Volatile market conditions have slimmed down the hedge fund industry over the past year, but industry executives continue to support a temporary ban on short-selling, and many say an industry trimming is for the best.

According to Hedge Fund Research Inc., even before the most recent economic turmoil, market conditions contributed to over 180 hedge fund liquidations in the second quarter.

The number of funds liquidated in the first half of this year climbed 15% from a year earlier, to 350, the Chicago research company said last week. At that rate the number of funds that would close this year would increase over 24%, to 700, or 7% of the industry.

Kenneth J. Heinz, the president of Hedge Fund Research, said in an interview Tuesday that he expects the industry's consolidation to continue as a result of the financial crisis.

The industry is experiencing the widest gap between the best-performing and worst-performing funds in its history, he said.

"Previously it was hard to differentiate the top-performing hedge funds from the worst funds, but now we are seeing a wide gap," Mr. Heinz said. "I think this illustrates the environment we are in. … It is harder to launch funds and harder to keep a poor-performing fund from liquidating."

Fewer than 500 funds were launched in the first half of this year, including only 240 in the second quarter. That pace, if continued in the second half, would result in the lowest full-year total since 2001.

The industry's overall attrition rate of 3.46% in the first half is likely to approach 7% for the year. Last year's rate was 5.95%.

Hedge Fund Research estimates that there were over 10,200 hedge fund vehicles managing over $1.93 trillion as of June 30. That includes 7,600 single-manager funds; 147 such funds were launched in the second quarter, and 157 were liquidated.

Mr. Heinz said this is not the first time the hedge fund industry has experienced heavy liquidations. In 2005, 850 hedge funds closed.

The hedge fund industry is still growing, but not as quickly as it did in the past, he said. In the first half $28 billion of capital was invested in the funds.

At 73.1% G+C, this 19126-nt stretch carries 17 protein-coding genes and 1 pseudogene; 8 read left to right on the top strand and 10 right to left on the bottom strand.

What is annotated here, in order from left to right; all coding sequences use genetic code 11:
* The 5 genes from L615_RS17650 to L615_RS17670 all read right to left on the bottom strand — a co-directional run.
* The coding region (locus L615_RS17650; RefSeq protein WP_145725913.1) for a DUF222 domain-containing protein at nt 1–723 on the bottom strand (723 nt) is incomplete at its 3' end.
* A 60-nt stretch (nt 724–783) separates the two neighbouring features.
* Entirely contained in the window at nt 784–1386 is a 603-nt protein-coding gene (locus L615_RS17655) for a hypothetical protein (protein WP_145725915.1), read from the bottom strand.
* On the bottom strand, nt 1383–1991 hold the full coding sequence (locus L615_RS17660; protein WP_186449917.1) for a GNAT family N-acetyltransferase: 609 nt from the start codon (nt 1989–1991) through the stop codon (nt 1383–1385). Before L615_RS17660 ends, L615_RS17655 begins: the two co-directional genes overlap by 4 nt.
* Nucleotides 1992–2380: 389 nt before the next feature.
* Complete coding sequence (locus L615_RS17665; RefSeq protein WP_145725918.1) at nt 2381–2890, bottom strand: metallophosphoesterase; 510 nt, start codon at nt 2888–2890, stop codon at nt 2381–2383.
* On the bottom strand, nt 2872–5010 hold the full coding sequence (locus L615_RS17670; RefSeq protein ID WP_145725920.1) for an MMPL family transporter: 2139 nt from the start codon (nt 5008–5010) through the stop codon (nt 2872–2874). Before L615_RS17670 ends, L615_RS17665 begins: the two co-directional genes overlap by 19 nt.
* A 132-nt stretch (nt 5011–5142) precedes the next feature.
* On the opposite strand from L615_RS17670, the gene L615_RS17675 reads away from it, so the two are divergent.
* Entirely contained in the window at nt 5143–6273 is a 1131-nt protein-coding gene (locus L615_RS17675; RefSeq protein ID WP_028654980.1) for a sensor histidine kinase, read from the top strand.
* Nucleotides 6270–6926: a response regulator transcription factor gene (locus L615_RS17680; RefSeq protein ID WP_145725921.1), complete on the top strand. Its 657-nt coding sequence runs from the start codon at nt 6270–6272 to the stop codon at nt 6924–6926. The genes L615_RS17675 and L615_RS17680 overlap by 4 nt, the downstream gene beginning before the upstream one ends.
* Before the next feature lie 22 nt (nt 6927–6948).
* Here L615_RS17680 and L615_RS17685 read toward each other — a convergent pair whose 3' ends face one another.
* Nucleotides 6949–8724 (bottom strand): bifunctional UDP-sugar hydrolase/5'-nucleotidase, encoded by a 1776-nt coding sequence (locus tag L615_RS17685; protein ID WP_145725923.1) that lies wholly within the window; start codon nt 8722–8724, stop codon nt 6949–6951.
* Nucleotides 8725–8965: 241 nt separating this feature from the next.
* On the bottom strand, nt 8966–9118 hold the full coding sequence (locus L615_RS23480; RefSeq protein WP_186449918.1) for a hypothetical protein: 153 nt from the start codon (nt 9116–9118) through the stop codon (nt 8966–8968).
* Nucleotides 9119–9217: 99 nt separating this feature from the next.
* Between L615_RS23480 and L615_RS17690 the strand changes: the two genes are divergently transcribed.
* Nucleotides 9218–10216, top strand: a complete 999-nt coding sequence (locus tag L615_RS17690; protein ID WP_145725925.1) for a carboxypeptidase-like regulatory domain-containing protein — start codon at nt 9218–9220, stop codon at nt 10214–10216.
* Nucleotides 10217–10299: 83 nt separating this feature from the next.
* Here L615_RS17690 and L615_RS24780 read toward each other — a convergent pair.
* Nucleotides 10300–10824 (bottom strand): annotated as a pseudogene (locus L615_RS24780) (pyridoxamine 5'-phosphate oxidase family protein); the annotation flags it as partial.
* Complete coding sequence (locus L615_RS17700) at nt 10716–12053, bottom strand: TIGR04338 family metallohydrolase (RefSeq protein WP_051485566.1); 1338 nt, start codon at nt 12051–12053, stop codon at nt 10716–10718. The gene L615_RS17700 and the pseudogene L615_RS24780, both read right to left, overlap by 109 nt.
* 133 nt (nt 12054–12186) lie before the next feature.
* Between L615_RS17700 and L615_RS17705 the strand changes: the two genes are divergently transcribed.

Last week the Securities and Exchange Commission put a temporary ban on short-selling roughly 950 financial-related stocks until Oct. 2. Analysts said the ban could have a major impact on the hedge fund industry in the next few months.

Hedge fund companies were not included on the list of institutions whose shares cannot be sold short, but some, including Man Group PLC, the United Kingdom's biggest hedge fund manager, have asked to be put on the list. Some large fund managers are fearful that rivals will short-sell their stock as an alternative to the protected banks and insurers.

Florence Lombard, the chief executive officer of the Alternative Investment Management Association, a hedge fund trade group, said that in general the industry supports a short-term short-selling ban, because it will bring "equilibrium" to the financial market. "It is our position, however, that banning short-selling of financial stocks, while it may indeed bring temporary relief, creates an artificial market. It will not ultimately, on its own, bring back investor confidence in the banking system."

The Managed Funds Association also supports a temporary ban on bets that financial stocks disagreed. However, in a Sept. 21 letter to the SEC, the group said the ban should be adjusted to permit hedging.

Markets are "undergoing an extremely stressful period,'' because of "poor lending, risk management, and disclosure decisions made historically by many financial institutions, and not from short-selling activities,'' Richard Baker, the trade group's president, wrote in the letter.

Mr. Baker, a Louisiana Republican who served in the House of Representatives before joining the trade group in February, said the SEC has not agreed to meet with his group to discuss the short-selling rules.

Analysts said if that the ban on short-selling were extended beyond the Oct. 2 deadline, it could hamper hedge fund managers that use quantitative approaches, since many would need to change their models completely or liquidate.

Mr. Heinz said he expects the hedge fund industry will continue to "evolve" to deal with the constraints surrounding short-selling. "It is difficult to determine what the overall impact of these new rules will be since we do not know the extent or the duration of the policy."

He also expects new funds to continue to launch and old ones to continue to add assets. He said the largest hedge fund companies are hiring executives that have become available as a result of things like the Lehman Brothers bankruptcy filing and Bank of America Corp.'s deal to buy Merrill Lynch & Co. Inc.

"The current turmoil is going to present opportunities for companies that want to develop their hedge fund businesses," Mr. Heinz said. "There are going to be opportunities to bring aboard top talent and new clients as a result of everything that has transpired over the last few weeks."

However, along with the opportunities, "there will also be huge risks until all of this shakes out," he said.

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